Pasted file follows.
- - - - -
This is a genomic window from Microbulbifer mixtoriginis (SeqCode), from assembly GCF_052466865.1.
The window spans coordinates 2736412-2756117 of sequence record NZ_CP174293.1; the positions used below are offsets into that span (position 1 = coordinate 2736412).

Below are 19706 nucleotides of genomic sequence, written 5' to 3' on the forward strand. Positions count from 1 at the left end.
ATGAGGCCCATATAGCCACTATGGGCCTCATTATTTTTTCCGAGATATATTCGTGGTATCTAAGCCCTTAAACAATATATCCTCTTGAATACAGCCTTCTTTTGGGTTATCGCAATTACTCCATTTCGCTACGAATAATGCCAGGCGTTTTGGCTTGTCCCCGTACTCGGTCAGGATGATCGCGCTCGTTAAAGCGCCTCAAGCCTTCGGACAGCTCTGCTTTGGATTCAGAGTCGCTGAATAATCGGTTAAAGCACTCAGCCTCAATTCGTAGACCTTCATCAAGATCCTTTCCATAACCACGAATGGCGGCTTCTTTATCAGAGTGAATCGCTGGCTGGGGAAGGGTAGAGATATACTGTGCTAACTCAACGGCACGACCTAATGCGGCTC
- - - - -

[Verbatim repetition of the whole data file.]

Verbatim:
This is a genomic window from Microbulbifer mixtoriginis (SeqCode), from assembly GCF_052466865.1.
The window spans coordinates 2736412-2756117 of sequence record NZ_CP174293.1; the positions used below are offsets into that span (position 1 = coordinate 2736412).

Below are 19706 nucleotides of genomic sequence, written 5' to 3' on the forward strand. Positions count from 1 at the left end.
ATGAGGCCCATATAGCCACTATGGGCCTCATTATTTTTTCCGAGATATATTCGTGGTATCTAAGCCCTTAAACAATATATCCTCTTGAATACAGCCTTCTTTTGGGTTATCGCAATTACTCCATTTCGCTACGAATAATGCCAGGCGTTTTGGCTTGTCCCCGTACTCGGTCAGGATGATCGCGCTCGTTAAAGCGCCTCAAGCCTTCGGACAGCTCTGCTTTGGATTCAGAGTCGCTGAATAATCGGTTAAAGCACTCAGCCTCAATTCGTAGACCTTCATCAAGATCCTTTCCATAACCACGAATGGCGGCTTCTTTATCAGAGTGAATCGCTGGCTGGGGAAGGGTAGAGATATACTGTGCTAACTCAACGGCACGACCTAATGCGGCTC